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Chinchillas are furry mammals that are often kept as household pets, similarly to fellow rodents guinea pigs, hamsters, gerbils, rats and mice. Two distinct species of chinchilla exist in the world, the short-tailed chinchilla (Chinchilla chinchilla) and the long-tailed chinchilla (Chinchilla lanigera). The main physical distinguishing factor between the two species involves the tails -- long-tailed chinchillas obviously have lengthier ones.
Chinchilla Fur Texture
Both the short-tailed and long-tailed chinchilla have fur that is markedly thick and smooth in texture. Every individual hair follicle makes way for about 60 separate hairs, according to Animal Diversity Web of the University of Michigan. The fur on the tail differs slightly in texture, and has a rougher feel to it. Since the fur isn't packed very tightly onto these chinchillas' bodies, it has a tendency to fall out very easily. The uber-thick chinchilla fur is handy, as it helps defend the rodents against frigid weather situations.
Chinchilla Fur Coloring
In general, short-tailed and long-tailed chinchillas possess fur that is grayish-blue on the top, with white, yellow or off-white underbellies. The silky fur is usually black on the edges, as well.
Fur and Hunting
Both species of chinchilla are classified as being "critically endangered" animals by the International Union for Conservation of Nature Red List of Threatened Species, as of the 2008 reports. Illicit hunting for the prized fur is a serious problem for chinchillas that wander freely throughout their native South American geographic scope. This unlawful hunting is especially common in isolated regions. To produce one single coat out of chinchilla fur, 100 of the rodents are necessary, indicates The Zoo in Forest Park. Populations for both species are believed to be going down. However, conservation efforts for keeping chinchillas going strong are in full motion.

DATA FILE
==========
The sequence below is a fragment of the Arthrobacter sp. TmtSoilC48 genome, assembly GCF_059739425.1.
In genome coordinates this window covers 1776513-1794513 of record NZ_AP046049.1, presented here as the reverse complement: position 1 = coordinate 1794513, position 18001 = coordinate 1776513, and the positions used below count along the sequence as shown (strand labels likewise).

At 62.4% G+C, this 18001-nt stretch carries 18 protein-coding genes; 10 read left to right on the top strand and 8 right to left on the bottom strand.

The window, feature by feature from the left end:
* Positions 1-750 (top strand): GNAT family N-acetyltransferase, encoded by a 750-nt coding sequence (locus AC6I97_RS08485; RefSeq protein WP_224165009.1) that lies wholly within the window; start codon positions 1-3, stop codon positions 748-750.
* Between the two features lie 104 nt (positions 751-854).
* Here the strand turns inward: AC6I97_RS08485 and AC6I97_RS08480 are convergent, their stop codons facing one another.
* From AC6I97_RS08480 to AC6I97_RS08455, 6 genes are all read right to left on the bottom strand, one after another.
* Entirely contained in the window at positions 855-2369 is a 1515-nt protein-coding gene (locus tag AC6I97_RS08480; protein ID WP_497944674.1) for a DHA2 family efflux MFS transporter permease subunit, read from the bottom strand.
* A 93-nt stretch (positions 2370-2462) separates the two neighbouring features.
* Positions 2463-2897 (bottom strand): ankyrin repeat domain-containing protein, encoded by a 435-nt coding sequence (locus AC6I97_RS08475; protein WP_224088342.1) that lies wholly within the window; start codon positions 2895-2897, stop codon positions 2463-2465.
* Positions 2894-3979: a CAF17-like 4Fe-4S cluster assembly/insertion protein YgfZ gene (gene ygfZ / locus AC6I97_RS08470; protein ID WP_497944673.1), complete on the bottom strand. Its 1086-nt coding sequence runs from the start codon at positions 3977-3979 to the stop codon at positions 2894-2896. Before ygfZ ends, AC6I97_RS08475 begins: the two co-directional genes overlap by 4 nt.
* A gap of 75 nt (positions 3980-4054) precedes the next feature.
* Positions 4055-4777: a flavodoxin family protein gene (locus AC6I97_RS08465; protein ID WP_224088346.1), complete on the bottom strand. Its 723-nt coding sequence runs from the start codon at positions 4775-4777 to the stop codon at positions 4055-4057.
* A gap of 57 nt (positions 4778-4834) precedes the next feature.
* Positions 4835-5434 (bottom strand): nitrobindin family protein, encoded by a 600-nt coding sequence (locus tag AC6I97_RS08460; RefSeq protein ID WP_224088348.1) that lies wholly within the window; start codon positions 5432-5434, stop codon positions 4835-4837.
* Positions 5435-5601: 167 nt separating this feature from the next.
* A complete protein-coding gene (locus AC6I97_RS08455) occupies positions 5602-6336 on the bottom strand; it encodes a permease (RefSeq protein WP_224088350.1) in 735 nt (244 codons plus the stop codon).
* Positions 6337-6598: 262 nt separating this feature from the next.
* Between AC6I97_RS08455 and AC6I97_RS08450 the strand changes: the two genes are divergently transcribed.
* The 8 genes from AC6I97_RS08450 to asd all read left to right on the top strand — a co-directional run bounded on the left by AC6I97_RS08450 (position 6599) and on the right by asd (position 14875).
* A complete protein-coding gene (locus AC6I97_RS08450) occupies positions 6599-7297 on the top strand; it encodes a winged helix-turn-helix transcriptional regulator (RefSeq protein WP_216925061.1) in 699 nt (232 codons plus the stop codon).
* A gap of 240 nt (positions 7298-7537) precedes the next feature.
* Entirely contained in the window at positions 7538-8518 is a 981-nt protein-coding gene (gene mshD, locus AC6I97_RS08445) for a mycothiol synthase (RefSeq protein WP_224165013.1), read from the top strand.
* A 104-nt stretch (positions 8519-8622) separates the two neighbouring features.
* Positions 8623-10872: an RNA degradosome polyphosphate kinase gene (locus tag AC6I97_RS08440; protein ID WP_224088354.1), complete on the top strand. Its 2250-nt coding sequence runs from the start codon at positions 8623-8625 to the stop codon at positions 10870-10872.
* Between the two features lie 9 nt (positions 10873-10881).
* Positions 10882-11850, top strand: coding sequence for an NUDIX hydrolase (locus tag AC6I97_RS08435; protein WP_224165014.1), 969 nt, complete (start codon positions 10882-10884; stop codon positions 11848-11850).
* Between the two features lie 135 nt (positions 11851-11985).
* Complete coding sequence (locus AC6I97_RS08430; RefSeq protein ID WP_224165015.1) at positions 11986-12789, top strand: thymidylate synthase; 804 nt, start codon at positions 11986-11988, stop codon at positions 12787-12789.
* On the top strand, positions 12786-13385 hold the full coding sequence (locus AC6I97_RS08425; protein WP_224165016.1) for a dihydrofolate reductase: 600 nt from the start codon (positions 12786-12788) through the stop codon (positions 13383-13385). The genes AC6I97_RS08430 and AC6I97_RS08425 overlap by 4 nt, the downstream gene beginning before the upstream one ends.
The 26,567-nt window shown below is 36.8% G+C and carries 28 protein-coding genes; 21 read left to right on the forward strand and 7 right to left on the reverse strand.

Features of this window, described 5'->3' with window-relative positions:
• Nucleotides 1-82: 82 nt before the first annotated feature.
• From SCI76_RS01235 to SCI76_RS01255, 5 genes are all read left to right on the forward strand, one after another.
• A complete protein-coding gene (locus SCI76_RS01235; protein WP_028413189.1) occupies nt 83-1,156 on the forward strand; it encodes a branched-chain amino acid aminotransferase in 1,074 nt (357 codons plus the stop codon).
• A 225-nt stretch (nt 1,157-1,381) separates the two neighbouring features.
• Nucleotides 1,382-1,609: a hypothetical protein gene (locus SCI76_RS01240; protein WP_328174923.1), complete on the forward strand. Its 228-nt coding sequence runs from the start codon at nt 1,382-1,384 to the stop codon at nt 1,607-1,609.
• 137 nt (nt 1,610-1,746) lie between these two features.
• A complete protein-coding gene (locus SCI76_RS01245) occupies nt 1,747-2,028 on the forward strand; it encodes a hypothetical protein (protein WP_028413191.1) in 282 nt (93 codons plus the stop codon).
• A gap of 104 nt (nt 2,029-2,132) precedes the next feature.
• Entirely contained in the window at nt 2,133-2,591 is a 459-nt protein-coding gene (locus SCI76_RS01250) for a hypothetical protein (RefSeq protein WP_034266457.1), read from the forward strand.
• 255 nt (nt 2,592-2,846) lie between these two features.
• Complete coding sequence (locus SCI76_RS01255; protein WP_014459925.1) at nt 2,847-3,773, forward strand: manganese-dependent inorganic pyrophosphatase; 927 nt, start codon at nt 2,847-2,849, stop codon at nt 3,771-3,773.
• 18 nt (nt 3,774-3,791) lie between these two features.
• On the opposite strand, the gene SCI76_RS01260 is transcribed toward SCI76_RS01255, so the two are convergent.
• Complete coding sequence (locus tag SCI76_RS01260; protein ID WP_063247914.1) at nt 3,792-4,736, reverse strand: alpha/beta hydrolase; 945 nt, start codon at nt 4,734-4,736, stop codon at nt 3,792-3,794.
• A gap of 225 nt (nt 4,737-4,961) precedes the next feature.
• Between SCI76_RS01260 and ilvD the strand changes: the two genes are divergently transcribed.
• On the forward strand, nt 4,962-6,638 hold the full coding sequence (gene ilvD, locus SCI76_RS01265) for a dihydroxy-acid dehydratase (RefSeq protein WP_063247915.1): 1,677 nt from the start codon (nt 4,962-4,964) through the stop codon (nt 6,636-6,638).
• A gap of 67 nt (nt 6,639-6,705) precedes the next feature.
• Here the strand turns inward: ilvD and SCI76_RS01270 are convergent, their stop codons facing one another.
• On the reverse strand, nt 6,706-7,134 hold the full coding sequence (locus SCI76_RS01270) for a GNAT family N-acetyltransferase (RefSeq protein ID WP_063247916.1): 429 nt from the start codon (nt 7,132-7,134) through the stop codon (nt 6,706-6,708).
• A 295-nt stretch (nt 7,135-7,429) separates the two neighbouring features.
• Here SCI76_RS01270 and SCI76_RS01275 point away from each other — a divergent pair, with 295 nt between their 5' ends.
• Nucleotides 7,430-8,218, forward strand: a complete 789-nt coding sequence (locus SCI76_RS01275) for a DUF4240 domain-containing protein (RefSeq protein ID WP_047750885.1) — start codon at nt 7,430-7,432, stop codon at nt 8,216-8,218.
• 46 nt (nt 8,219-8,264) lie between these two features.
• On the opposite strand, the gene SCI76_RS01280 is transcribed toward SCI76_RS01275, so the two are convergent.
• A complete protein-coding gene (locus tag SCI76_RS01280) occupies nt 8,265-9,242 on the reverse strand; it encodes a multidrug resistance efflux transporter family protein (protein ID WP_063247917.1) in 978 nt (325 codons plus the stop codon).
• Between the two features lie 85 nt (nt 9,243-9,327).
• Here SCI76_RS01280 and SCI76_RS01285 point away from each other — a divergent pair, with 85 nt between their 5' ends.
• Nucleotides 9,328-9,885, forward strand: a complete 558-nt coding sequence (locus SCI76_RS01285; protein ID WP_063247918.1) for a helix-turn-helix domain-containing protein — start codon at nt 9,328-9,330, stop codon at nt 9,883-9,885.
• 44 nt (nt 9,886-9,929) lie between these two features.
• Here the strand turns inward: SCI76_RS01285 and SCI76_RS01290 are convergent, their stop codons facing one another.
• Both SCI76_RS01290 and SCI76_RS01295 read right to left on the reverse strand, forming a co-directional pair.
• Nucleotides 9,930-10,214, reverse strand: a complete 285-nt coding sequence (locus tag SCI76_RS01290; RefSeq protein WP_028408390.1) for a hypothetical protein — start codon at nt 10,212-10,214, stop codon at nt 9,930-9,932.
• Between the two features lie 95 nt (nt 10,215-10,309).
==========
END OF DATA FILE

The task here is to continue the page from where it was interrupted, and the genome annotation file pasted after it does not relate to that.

Short-Tailed Chinchilla Fur
Although the two species of chinchillas have very similar fur, throughout history the fur of short-tailed chinchillas has generally been considered more of a catch because of its perceived stronger grade, indicates The Zoological Society of London's EDGE website. Short-tailed chinchillas are also usually slightly bigger than their long-tailed counterparts, which means that they have more actual fur to offer, as well.
- Endangered Species Handbook: Chinchillas
- Animal Diversity Web: Chinchilla Lanigera
- The Zoo in Forest Park: Long-Tailed Chinchilla
- The IUCN Red List of Threatened Species: Chinchilla Chinchilla
- The IUCN Red List of Threatened Species: Chinchilla Lanigera
- EDGE: Short-Tailed Chinchilla
- Animal Diversity Web: Chinchilla Chinchilla
- Creatas/Creatas/Getty Images